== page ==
Paying the government to borrow money? For many investors, it’s becoming a frighteningly common phenomenon.
Nick Hayes, a fund manager at Axa Investment Managers, is one who is having doubts about what is going on. For a long time he had resisted calling the surge in bond prices and corresponding plunge in yields an exaggeration.
But now, with governments worldwide offering more than $2 trillion (€1.8 trillion) worth of bonds to investors at negative interest – meaning investors have to pay for the privilege to lend their money – and about 80 percent of that from the 19-nation euro currency zone, it’s all become a bit too much for Mr. Hayes.
“The calm with which investors are accepting negative yields is concerning,” Mr. Hayes told Handelsblatt.
He’s far from the only one. According to a recent survey from Bank of America/Merrill Lynch, 84 percent of 180 fund managers believe the global bond market is currently overvalued.
Such pessimism is hardly surprising. Yields on bonds can only be found if you look with a magnifying glass these days. This is true above all for Europe, and especially so for Germany, its largest economy.
It’s a development that has the German government, which is saving hundreds of billions of euros in lower interest payments, jumping for joy.
“Investors should ask themselves whether they feel comfortable with the overall risks in bond markets.”
People entrusting their money to Berlin are not only failing to make a profit, they even have to pay for the priviledge in many cases. On Tuesday, the negative interest rate on a five-year bond was 0.15 percent. That means for every €10,000 ($10,810) lent to the government, creditors lose €15 per year.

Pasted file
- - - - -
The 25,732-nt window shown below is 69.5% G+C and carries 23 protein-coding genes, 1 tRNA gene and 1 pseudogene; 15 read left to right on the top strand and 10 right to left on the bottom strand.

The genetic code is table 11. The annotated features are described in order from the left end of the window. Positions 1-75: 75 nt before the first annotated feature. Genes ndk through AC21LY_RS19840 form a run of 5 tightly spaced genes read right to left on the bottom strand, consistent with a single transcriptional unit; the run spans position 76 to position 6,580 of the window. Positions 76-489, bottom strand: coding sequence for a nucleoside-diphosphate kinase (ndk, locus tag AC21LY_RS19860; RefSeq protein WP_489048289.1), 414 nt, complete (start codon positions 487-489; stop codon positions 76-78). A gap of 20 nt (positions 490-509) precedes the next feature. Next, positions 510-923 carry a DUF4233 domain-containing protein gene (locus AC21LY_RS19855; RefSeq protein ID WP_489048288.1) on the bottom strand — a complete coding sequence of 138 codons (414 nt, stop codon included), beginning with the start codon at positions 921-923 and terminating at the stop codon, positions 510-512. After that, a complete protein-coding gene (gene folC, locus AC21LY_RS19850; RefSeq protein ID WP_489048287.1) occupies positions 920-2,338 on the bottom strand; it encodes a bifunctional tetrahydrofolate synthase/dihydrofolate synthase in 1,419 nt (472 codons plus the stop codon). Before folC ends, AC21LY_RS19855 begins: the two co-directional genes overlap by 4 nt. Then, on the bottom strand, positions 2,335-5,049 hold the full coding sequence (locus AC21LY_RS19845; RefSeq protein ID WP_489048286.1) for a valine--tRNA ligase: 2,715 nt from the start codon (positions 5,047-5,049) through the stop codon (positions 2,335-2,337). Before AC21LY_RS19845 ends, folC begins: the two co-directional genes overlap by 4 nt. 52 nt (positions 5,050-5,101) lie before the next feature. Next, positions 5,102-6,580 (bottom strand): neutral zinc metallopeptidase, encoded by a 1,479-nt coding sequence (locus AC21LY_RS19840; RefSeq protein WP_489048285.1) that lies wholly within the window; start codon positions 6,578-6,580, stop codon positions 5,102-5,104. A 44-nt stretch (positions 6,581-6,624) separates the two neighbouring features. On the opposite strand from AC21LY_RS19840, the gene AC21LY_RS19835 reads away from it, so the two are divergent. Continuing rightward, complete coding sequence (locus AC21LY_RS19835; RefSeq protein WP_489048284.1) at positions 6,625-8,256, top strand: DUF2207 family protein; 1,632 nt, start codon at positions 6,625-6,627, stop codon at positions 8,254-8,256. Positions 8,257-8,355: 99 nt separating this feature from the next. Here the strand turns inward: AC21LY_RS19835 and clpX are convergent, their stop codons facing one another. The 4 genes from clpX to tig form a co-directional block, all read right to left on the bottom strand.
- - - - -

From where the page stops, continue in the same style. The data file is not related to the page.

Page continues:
For shorter-running government bonds, the losses are even higher. Only when savers lend Germany money for 10 years or more will they get back minimally more than they had originally invested.
Even here, yields are fast nearing negative territory. On Thursday the yield on a ten-year bond fell to just 0.07 percent annually, though it had recovered again slightly to 0.08 percent by Friday.
Even for a 30-year bond, creditors buying in on Thursday would have received less than 0.5 percent interest per year – another historic low.
This is almost certainly not going to be the end of it. Analysts at Britain’s Royal Bank of Scotland predict the yield on ten-year German bonds could fall as far as minus 0.13 percent. That prospect is part of the reason investors are still investing: If they buy bonds now, they can still expect to sell them on for a profit at a later date.
Germany’s Finance Minister Wolfgang Schäuble should be over the moon by the investor appetite. The country has never paid less interest than it currently does on its existing loans, and it costs Mr. Schäuble close to nothing at the moment to take on new debt.
Over the next 21 months, Germany is due to pay back government bonds totaling around €270 billion. The yearly interest costs on these bonds amounts to €5 billion.
If Mr. Schäuble would have borrowed the €270 billion, with the same maturities at the market rates seen on Tuesday, he would not only cut the €5 billion bill in interest payments but even make a profit of €200 million according to calculations from Die Zeit.
The reason for these extraordinary developments on bond markets has been the European Central Bank. Since June of last year, the ECB has been charging banks that deposit extra cash with the central bank, thereby hoping to push banks to invest their money instead of keeping the cash.
The so-called deposit rate currently stands at minus 0.2 percent and marks the natural floor for rates. In other words, even if a bank has to pay the German government 0.15 percent for a five-year bond, it’s still better than parking their money with the ECB.
The ECB has stepped on the bond pedal even further this year, in March launching a plan to buy as much as €1.14 trillion in assets, mostly sovereign bonds, to further push down bond yields. Its reasons are simple: The bank hopes more people will borrow money, and thereby revive a stagnant European economy.